Flash Friday – “Seen at Last”

I’ve never attempted to produce a 150-word Flash Friday challenge entirely in Haiku…

But it’s a new year, and there’s a first time for everything.

Enjoy!

spying_1972_daniel_teoli_jr_cc3 photo

Seen at Last

 

His breath came in gasps,

Hot tears splashed on the pavement,

But no one noticed.

His father beat him,

His mother was high…again,

But no one knew this.

Teachers found him rude,

Some wondered if he could talk,

But no one asked him.

His stomach grumbled,

He searched for trash on the street,

No one paid him mind.

 

He asked for money,

Was shoved – rough – against a wall,

No one stopped to care.

Salted tears burned deep,

His young face, gashed and bleeding,

No one seemed to see.

The street box was cool,

And as he clung to its strength,

He saw a window.

He found a boy there,

And gazed into mirrored eyes,

He saw everything.

He stayed a long time,

Unable to move his legs,

He spied on himself.

A smile touched his lips,

It just felt so good, you see…

Just to be noticed…

 

Seen at last.

“Truly I say to you, as you did it to one of the least of these my brothers, you did it to Me.”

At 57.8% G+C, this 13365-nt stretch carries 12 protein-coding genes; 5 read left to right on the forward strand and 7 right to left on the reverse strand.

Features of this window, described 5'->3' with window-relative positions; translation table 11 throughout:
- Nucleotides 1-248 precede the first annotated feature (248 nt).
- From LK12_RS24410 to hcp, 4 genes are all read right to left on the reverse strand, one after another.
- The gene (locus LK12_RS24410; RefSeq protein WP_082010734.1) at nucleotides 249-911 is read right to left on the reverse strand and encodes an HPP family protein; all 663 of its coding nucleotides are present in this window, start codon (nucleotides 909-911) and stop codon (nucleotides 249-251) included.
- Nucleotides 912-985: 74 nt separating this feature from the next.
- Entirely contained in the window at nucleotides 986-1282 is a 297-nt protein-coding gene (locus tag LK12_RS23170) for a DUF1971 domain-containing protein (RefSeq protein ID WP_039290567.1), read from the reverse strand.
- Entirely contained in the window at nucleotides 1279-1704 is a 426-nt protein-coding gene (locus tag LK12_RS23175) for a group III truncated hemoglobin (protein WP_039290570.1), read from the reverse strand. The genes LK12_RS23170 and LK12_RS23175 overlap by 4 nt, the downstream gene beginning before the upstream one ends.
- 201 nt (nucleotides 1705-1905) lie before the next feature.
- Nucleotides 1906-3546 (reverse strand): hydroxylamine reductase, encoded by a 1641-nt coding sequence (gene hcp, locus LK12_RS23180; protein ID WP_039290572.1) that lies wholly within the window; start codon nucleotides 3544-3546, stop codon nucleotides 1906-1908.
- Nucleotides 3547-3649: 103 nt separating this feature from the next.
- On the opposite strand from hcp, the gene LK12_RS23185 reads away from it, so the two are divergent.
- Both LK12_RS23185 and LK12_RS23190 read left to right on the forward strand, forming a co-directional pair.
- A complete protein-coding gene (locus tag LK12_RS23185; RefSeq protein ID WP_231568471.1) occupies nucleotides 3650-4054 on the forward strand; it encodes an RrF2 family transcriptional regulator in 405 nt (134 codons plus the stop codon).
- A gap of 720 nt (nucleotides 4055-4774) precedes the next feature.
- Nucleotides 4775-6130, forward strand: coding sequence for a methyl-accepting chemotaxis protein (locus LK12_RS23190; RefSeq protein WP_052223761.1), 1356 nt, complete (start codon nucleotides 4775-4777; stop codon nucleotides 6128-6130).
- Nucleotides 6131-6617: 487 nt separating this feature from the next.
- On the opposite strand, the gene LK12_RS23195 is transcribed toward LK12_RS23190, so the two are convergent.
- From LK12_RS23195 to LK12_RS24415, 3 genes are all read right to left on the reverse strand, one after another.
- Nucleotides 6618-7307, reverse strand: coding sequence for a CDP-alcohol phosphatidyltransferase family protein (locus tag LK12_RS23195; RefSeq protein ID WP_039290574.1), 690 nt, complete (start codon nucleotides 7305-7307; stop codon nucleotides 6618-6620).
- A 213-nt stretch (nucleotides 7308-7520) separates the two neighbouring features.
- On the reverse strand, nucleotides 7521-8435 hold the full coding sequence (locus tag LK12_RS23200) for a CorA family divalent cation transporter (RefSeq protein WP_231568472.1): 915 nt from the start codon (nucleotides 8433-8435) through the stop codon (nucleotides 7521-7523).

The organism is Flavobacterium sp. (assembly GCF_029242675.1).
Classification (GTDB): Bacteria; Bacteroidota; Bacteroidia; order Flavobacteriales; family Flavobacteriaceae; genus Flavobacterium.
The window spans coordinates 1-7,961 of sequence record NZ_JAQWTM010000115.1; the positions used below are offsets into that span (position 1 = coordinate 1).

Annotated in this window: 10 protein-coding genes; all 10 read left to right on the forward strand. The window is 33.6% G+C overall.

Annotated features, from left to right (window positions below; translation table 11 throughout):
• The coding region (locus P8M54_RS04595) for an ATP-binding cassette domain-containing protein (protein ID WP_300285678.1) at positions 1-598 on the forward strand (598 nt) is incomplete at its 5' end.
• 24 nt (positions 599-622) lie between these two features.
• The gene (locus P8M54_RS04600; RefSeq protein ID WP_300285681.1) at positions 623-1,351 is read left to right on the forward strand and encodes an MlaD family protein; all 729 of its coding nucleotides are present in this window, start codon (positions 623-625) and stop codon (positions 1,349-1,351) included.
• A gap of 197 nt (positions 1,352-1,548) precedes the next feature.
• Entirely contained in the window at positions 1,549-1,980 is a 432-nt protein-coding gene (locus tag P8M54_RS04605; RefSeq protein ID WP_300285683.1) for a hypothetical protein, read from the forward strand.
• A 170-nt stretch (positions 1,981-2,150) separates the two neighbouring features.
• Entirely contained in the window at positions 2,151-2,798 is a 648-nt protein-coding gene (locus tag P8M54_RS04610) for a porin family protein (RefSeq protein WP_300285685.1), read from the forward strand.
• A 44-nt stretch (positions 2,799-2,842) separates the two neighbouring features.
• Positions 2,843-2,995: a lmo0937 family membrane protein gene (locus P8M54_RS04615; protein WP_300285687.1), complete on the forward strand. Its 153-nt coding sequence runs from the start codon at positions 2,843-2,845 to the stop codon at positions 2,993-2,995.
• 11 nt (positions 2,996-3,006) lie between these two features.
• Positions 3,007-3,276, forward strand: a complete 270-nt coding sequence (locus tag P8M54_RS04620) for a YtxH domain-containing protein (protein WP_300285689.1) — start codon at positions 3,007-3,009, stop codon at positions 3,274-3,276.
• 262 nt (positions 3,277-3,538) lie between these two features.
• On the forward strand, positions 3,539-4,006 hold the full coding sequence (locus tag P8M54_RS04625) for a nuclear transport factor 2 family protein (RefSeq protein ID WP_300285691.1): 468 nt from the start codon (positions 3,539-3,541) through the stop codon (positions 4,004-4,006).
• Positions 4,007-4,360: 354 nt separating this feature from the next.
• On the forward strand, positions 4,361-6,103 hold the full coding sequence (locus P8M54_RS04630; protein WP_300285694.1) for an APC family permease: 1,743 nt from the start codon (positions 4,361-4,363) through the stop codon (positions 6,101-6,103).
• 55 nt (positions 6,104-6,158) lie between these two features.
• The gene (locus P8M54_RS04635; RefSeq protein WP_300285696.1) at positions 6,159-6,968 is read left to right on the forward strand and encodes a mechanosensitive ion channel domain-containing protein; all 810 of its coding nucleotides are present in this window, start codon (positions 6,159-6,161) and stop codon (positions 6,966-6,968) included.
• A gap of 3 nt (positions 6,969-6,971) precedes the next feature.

Matthew 25:40

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Photo Credit:  “Spying,” 1972.  CC3 Photo by Daniel Teoli, Jr.

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30 thoughts on “Flash Friday – “Seen at Last”

  1. You are brave to attempt a flash fiction haiku! I steer clear of flash fiction (mostly because I stink at fiction and I know it) and while I’ve written haiku with my children during our English lessons, I don’t know that I could use it to tell an entire story. Great job! Can’t say that I loved the story because it was painful, and yet I enjoyed reading it because the truth and depth of the words once again reminded me that as a follower of Christ this life must be more than just about me.

    Like

    1. Thanks…this one was painful to write, but I found the photo prompt painful to see and couldn’t help but write it this way.

      You may not stink at fiction as much as you think! You’re already a story-teller, you’d just be telling someone else’s story!

      Like

  2. Wow.
    Poignantly beautiful is the description that came to mind while reading this. It is very well-written, yet creates an almost tangible sense of the ache of rejection and loneliness.
    It begs the question: Do I see? Do I care enough to reach out to the one who needs to know that Someone does indeed care.

    You’ve done a great job of illustrating the importance of Jesus’ words in Matthew 25

    Like

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